Tel Aviv Jazz Festival


If you wander into a coffeehouse on any given night in Tel Aviv, you may walk into a live jazz performance, and somewhere in the room, you may find Barak Weiss. Weiss, along with Nitzan Kramer, is the artistic director of the Tel Aviv Jazz Festival, which will take place February 3 – 5 at the Tel Aviv Cinematheque. “This is the scene,” says Weiss, who goes to performances once or twice a week, “you hear students, musicians, this is where I encounter jazz as a writer and listener. This is the center of the action…If you want to know what is happening in jazz in Israel, this is the festival to go to.”

“Jazz in Israel has really developed in recent years,” says Weiss. In addition to popular venues such as The Israeli Opera Jazz series, Levontin 7, Shablul and Zappa, Weiss says that there are “tens of performances every day. Where to go to hear good jazz? There is no one place that organizes the information. It’s hard to know of some of these places.” For Weiss, “That is the magic.” The spontaneity and unpredictability “is part of the essence of jazz.” For the rest us, Weiss and Kramer have done the research and put together a festival which presents both famous performers from Israel and abroad with emerging talents for three days of non-stop jazz.

There are 6 Israeli jazz ensembles in the program, and 4 more playing every evening in the foyer of the cinematheque. These were selected from among 100 applicants. Weiss says he treats the process “as a sacred task. If someone sends me music – I listen. The Tel Aviv mentality let’s me be more experimental…I ride that a bit.”

Lee Konitz

The festival, now in its 21st year, has a tradition of featuring older musicians, the greats who represent the heritage of jazz. David “Fathead” Newman, (1933 – 2009), saxophonist/flutist/composer, a member of the Ray Charles band in the 50s and 60s and bandleader in his own right, celebrated his 75th birthday at the festival in 2008. This year’s festival brings Lee Konitz, known as the cool jazz saxophonist, who performed and recorded with Claude Thornhill, Lennie Tristano in the 1940s, and with Miles Davis on the landmark Birth of the Cool sessions.

Don Friedman

The timing of the festival is auspicious as well. “This is a time of year (winter) when musicians are not typically touring in Europe,” says Weiss, “which gives more artistic freedom. A group comes with a particular program created uniquely for the festival.” The Don Friedman trio, opening the festival on Wednesday February 3rd at 20:30 is a good example. Pianist Friedman, who has played everything from classic to free jazz over the course of the past 50 years, will be coming to Israel with an ensemble that first came together in 1961 to record “A Day in the City.” The trio of Friedman, Chuck Israels and Joe Hunt, which had not played together since, recently reunited for a concert in the US. Weiss suggested that Friedman come to Israel with this classic ensemble, and in a serendipitous move has also brought Friedman together with baritone saxophonist Garry Smulyan, winner of the 2009 Jazz Journalist Award, for a concert on Thursday, February 4th at 23:00.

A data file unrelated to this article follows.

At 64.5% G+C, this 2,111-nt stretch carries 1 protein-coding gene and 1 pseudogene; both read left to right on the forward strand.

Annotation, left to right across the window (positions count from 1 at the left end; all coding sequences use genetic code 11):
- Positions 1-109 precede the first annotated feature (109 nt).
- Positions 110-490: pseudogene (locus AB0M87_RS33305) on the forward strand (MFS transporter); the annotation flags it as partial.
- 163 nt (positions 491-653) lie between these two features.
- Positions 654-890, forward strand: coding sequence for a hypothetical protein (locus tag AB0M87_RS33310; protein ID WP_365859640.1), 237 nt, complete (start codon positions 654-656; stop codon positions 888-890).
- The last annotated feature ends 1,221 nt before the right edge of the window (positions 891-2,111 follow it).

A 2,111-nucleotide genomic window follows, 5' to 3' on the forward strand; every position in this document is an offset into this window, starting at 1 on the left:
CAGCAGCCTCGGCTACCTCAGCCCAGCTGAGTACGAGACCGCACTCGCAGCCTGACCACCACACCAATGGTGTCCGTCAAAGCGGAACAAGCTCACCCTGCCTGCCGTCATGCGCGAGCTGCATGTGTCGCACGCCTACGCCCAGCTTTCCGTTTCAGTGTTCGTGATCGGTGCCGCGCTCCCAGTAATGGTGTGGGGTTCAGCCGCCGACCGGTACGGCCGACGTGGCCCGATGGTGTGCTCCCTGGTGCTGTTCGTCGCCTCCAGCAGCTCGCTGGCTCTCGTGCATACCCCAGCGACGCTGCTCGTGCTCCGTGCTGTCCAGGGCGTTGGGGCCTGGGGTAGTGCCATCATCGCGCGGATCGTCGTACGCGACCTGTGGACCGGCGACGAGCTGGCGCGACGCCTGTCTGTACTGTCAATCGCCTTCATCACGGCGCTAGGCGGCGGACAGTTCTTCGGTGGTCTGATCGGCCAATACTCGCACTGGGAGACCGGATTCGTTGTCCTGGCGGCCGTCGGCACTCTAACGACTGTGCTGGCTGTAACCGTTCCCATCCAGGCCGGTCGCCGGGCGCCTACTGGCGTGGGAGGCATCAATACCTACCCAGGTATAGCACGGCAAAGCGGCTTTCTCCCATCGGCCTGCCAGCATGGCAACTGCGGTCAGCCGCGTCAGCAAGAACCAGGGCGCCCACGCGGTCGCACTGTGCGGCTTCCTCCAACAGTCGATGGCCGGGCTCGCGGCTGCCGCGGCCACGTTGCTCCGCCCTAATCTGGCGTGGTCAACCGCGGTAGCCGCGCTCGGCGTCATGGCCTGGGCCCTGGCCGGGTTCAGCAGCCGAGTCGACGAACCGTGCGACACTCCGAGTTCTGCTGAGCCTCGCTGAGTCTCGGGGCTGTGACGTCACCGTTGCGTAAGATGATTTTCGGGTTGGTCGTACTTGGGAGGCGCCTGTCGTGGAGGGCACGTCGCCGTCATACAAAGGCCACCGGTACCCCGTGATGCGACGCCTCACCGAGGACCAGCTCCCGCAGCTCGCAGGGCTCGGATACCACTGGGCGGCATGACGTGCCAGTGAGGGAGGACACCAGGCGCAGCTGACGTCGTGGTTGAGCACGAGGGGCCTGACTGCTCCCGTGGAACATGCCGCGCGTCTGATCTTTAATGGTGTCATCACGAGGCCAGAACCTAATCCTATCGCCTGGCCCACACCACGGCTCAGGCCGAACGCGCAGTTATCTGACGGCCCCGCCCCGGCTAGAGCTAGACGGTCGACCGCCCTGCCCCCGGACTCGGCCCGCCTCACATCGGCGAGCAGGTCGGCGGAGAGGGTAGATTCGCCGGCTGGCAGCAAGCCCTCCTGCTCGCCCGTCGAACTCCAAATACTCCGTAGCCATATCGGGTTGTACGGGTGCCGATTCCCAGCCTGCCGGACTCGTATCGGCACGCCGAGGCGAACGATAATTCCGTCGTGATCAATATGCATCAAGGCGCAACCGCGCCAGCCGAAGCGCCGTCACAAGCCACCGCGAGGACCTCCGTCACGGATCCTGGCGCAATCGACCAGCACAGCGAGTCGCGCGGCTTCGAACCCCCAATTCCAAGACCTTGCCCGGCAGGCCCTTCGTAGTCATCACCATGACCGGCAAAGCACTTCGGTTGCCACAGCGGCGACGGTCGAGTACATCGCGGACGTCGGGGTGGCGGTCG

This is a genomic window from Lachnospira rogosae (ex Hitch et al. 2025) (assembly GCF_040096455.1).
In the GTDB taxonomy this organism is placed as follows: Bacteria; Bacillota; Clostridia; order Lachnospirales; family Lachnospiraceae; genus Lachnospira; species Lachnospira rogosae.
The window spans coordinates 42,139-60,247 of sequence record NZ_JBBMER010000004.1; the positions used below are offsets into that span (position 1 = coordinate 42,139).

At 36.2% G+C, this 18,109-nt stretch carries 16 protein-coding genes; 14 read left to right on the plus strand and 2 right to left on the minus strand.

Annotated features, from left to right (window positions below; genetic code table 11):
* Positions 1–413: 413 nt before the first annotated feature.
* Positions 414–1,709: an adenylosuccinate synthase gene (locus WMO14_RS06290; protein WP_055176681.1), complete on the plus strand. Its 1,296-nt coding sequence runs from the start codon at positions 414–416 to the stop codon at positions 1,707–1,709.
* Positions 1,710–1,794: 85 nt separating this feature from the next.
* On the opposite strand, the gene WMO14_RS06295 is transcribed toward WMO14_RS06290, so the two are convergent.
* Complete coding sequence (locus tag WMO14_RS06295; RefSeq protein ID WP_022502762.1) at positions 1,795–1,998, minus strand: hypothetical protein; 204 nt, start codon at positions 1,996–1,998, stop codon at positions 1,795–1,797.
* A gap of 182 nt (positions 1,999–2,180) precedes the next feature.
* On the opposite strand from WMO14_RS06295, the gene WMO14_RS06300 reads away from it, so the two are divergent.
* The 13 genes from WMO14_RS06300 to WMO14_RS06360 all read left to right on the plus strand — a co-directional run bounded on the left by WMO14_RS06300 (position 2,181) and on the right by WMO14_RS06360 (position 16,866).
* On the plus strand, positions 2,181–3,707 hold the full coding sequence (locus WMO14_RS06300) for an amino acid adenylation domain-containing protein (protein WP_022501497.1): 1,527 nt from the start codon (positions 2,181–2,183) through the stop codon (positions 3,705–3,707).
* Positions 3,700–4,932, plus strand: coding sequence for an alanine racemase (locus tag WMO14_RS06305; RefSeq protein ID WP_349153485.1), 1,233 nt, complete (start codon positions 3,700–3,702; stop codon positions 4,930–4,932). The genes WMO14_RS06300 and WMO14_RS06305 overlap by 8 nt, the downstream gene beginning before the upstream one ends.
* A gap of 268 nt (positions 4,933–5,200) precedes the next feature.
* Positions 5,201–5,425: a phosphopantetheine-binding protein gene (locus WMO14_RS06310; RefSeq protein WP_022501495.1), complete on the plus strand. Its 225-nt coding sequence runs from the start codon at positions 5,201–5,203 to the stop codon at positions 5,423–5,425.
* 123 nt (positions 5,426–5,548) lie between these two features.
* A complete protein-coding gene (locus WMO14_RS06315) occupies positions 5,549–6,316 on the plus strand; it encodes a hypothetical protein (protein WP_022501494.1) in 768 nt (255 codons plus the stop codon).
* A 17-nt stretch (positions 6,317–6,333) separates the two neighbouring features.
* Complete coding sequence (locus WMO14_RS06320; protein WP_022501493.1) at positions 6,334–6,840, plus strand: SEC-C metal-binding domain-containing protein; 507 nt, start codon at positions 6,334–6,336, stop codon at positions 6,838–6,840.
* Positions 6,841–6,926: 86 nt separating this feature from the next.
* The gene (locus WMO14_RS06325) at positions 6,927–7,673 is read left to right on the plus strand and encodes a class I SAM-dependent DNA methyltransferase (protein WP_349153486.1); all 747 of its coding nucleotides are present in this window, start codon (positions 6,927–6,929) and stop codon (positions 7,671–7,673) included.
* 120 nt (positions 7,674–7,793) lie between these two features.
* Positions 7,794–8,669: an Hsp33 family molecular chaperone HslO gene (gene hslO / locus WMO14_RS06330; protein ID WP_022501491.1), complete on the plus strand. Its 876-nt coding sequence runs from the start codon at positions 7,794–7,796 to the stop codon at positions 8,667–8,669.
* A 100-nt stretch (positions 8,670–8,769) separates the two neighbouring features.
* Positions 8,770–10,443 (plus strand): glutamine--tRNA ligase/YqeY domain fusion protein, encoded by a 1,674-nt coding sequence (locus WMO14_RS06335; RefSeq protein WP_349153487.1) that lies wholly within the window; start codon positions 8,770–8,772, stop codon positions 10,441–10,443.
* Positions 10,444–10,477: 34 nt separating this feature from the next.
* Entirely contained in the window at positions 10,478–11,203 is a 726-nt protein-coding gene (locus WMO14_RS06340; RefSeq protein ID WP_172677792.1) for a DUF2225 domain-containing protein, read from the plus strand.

Gary Smulyan

“I consider myself a jazz advocate,” says Weiss, “There is a message to these performances.” Weiss beleives “It’s the responsibility of a public festival not only to bring the sure bets,” and accordingly, invites groups that are not yet known in Israel. Although he admits that “it’s a risk to bring musicians that are not yet famous – but it has proven itself. Kahil El Zabar was not known here when he first played two years ago, but it was a huge success, and he is back this year.”

Kahil El Zabar

New to the festival this year is Gutbucket, which the dictionary defines as a “raucous, unsophisticated style of playing jazz” and the group describes itself as “Destroying walls between art-rock, avant-squonk, and mathed-out prog, Gutbucket’s through-composed charts enter a place of pure sound.” Midnight East is intrigued.

Gutbucket/Photo: Natascha Rockwin

Weiss recommends: “Relate to it as a festival – don’t just come to one performance. Come early and enjoy the free performances, and mingling. Go to hear something that you know and love but also try something new.”

For the full program see:
Tel Aviv Jazz Festival at the Tel Aviv Cinematheque Feb 3 – 5
2 Shprintzak Street, Tel Aviv
Tickets:, 03-6060800
Discounts for cinematheque members and Tel Aviv residents with advance purchase.

Image credit:  top photo – Yoni Kretzmer/Photo: Elizur Reuveni

Yoni Kretzmer will be performing Thursday, February 4th at 23:00

Lee Konitz photo:

Gary Smulyan: